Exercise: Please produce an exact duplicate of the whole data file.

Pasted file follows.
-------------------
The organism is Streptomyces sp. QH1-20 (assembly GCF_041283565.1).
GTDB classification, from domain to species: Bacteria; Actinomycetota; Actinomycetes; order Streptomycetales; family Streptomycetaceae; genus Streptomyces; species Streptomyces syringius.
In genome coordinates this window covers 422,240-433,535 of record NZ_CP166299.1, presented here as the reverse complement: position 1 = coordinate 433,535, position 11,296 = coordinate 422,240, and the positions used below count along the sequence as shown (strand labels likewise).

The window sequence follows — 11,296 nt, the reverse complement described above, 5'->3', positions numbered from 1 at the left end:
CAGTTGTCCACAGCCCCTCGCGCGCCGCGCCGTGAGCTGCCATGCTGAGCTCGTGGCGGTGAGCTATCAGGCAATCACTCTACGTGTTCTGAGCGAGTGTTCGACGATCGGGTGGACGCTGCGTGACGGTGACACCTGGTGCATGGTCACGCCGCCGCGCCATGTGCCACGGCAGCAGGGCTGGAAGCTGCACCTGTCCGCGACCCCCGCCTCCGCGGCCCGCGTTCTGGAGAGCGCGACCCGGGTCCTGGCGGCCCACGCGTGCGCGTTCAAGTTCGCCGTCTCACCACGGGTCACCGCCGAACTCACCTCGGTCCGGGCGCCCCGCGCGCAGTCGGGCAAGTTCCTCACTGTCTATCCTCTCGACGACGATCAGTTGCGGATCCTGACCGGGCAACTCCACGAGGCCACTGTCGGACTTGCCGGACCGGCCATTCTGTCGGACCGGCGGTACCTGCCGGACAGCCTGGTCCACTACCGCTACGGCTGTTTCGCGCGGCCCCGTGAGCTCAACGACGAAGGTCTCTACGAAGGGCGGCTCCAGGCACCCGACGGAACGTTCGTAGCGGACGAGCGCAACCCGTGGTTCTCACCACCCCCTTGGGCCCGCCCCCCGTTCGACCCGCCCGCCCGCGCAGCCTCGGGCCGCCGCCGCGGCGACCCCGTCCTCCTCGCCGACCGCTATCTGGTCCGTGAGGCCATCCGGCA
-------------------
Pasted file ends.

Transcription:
The organism is Streptomyces sp. QH1-20 (assembly GCF_041283565.1).
GTDB classification, from domain to species: Bacteria; Actinomycetota; Actinomycetes; order Streptomycetales; family Streptomycetaceae; genus Streptomyces; species Streptomyces syringius.
In genome coordinates this window covers 422,240-433,535 of record NZ_CP166299.1, presented here as the reverse complement: position 1 = coordinate 433,535, position 11,296 = coordinate 422,240, and the positions used below count along the sequence as shown (strand labels likewise).

The window sequence follows — 11,296 nt, the reverse complement described above, 5'->3', positions numbered from 1 at the left end:
CAGTTGTCCACAGCCCCTCGCGCGCCGCGCCGTGAGCTGCCATGCTGAGCTCGTGGCGGTGAGCTATCAGGCAATCACTCTACGTGTTCTGAGCGAGTGTTCGACGATCGGGTGGACGCTGCGTGACGGTGACACCTGGTGCATGGTCACGCCGCCGCGCCATGTGCCACGGCAGCAGGGCTGGAAGCTGCACCTGTCCGCGACCCCCGCCTCCGCGGCCCGCGTTCTGGAGAGCGCGACCCGGGTCCTGGCGGCCCACGCGTGCGCGTTCAAGTTCGCCGTCTCACCACGGGTCACCGCCGAACTCACCTCGGTCCGGGCGCCCCGCGCGCAGTCGGGCAAGTTCCTCACTGTCTATCCTCTCGACGACGATCAGTTGCGGATCCTGACCGGGCAACTCCACGAGGCCACTGTCGGACTTGCCGGACCGGCCATTCTGTCGGACCGGCGGTACCTGCCGGACAGCCTGGTCCACTACCGCTACGGCTGTTTCGCGCGGCCCCGTGAGCTCAACGACGAAGGTCTCTACGAAGGGCGGCTCCAGGCACCCGACGGAACGTTCGTAGCGGACGAGCGCAACCCGTGGTTCTCACCACCCCCTTGGGCCCGCCCCCCGTTCGACCCGCCCGCCCGCGCAGCCTCGGGCCGCCGCCGCGGCGACCCCGTCCTCCTCGCCGACCGCTATCTGGTCCGTGAGGCCATCCGGCA